We have grown accustomed — far too accustomed — to generals and admirals acting as political bureaucrats instead of warriors. The current furor over the revelations in Bob Woodward’s new book about Gen. Mark Milley’s outrageous phone calls to his counterpart in China’s People’s Liberation Army (PLA) near the end of the Trump administration — which some have characterized as treasonous — is but the latest example of an increasingly politicized military hierarchy. This is the same General Milley who has endeavored to institutionalize “wokeness” throughout our armed forces.
The bureaucratization and politicization of our military was probably inevitable as it grew in size and after World War II was transformed from the War Department to today’s Leviathan Department of Defense. Both the Korean and Vietnam Wars were overseen by general officers whose rise within the Pentagon, with few exceptions like Omar Bradley, was due not to their battlefield accomplishments, but to their political acumen. We did not win either of those wars, and have won only one since (the First Gulf War). In Korea, the Joint Chiefs were only too happy to embrace General Douglas MacArthur after the successful Inchon landing in September 1950 (which most of them initially opposed), but once the going got tougher after China massively entered the war, that same military hierarchy distanced itself from MacArthur (who was relieved of command because he wanted to win the war). The military hierarchy’s responsibility for the Vietnam debacle was detailed in H.R. McMaster’s book Dereliction of Duty. McMaster showed that the military hierarchy was content to keep feeding young American men into war’s meat grinder even though there was no plan for victory. More recently, our top military leaders bought into the notion that our brave combat warriors should be transformed into nation-builders, and we have seen the results in Afghanistan and Iraq.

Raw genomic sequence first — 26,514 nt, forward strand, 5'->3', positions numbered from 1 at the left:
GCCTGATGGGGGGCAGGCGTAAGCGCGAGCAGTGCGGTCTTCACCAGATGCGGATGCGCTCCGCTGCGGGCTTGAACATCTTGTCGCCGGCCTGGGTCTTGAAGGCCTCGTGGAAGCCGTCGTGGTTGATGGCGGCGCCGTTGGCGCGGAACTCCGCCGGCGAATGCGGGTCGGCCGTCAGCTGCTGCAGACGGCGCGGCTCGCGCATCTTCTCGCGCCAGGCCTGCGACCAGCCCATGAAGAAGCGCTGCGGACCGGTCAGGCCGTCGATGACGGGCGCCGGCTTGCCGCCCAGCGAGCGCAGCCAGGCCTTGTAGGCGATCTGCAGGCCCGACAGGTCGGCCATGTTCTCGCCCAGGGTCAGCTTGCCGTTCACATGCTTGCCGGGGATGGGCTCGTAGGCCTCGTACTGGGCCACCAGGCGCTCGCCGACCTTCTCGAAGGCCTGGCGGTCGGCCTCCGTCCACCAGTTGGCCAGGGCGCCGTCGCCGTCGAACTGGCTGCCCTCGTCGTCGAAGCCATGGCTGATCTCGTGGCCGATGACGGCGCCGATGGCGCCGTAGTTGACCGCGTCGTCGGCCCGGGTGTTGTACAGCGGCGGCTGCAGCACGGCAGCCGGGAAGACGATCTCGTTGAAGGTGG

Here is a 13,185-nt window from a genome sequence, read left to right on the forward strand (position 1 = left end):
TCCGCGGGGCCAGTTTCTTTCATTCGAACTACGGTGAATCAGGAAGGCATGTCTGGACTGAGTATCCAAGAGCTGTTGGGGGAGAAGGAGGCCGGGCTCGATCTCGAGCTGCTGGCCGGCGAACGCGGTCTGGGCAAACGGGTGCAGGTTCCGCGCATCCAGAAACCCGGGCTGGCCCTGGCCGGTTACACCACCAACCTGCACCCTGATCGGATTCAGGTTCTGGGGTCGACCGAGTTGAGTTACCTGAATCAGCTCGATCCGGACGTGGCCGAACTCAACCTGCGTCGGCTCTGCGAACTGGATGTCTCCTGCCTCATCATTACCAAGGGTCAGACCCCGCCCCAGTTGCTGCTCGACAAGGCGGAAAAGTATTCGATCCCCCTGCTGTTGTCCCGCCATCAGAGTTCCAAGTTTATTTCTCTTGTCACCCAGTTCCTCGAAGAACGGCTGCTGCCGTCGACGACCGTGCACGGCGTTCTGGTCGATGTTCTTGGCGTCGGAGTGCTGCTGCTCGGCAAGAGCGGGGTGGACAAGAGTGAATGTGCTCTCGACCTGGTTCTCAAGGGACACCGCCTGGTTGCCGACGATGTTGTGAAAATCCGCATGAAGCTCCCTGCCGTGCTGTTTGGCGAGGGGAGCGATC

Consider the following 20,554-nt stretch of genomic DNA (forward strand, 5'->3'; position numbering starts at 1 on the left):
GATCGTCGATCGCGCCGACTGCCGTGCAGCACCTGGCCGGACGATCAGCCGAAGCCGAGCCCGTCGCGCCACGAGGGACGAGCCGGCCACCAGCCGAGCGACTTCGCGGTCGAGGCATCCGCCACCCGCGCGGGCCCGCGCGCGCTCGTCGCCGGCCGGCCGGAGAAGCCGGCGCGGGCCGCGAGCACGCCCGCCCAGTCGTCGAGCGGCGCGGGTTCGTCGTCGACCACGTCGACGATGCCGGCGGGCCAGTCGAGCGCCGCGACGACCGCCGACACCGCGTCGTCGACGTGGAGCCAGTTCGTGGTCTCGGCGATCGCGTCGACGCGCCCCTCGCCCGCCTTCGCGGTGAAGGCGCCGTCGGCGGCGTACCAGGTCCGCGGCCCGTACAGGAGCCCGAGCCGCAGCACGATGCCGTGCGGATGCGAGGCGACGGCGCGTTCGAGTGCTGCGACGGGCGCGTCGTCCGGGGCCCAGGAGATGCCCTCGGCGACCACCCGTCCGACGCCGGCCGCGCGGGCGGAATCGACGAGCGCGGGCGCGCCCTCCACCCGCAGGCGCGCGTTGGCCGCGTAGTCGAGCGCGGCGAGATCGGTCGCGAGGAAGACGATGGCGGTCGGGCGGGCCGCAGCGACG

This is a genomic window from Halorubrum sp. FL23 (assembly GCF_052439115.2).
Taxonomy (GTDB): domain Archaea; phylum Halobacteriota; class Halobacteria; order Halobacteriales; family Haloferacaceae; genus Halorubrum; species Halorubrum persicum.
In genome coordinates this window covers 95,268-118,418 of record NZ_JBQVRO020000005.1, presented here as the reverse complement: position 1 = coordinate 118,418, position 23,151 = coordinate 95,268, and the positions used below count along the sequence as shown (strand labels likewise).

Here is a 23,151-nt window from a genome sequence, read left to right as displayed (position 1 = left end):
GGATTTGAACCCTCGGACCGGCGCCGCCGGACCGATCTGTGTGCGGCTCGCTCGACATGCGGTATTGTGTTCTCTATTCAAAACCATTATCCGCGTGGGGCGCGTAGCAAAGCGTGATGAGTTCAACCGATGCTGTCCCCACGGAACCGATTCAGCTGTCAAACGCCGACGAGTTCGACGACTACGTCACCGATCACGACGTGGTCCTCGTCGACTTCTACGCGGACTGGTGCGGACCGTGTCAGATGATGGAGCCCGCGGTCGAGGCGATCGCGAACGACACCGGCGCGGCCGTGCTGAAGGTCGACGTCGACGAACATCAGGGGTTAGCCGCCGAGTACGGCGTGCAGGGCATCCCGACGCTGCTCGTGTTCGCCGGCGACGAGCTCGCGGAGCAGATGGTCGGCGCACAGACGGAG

There was a time, however, when generals were not bureaucrats, but warriors. And as September 20 approaches, it is worth noting the accomplishments of one of the great warrior-generals of the Civil War — Union General George H. Thomas. On September 20, 1863, in a battlefield in northern Georgia named for the nearby Chickamauga Creek, Gen. Thomas and soldiers of the Army of the Cumberland withstood repeated confederate assaults on Snodgrass Hill, which did not result in a victory but saved the Army of the Cumberland to fight another day. One correspondent wrote of Thomas’ leadership that day: “One of those crises had now arrived, rare in the history of any country, where the personal character and power of an individual become of incalculable value to the general welfare.” Confederate General James Longstreet later said that Thomas’ troops withstood as many as 25 assaults that day. Whatever the actual number, as night fell Thomas’ troops were almost out of ammunition, but the army had been saved.
The Battle of Chickamauga was the bloodiest battle in the western theater of the war, and second only to Gettysburg in the number of battle casualties. Thomas’ heroics in leading the defense of Snodgrass Hill earned him the moniker “The Rock of Chickamauga.”
Thomas was a Virginian who stayed loyal to the Union when his state seceded, a decision that caused an enduring rift in his family. Generals Grant and Sherman thought him plodding — his nickname at one point in the war was “slow trot.” But Thomas’ battlefield victories spoke for themselves. His troops were the ones who fought their way up Missionary Ridge to win the Battle of Chattanooga. And it was Thomas and his troops that decimated the Confederate army at Nashville in December 1864.
Except among Civil War historians and aficionados, the name of General George H. Thomas is largely forgotten. Thomas’ fellow warrior-general William T. Sherman said that Thomas along with Grant deserved monuments “like those of Nelson and Wellington in London, well worthy to stand side by side with the one … of George Washington.” No one in their right mind will say that about Mark Milley.
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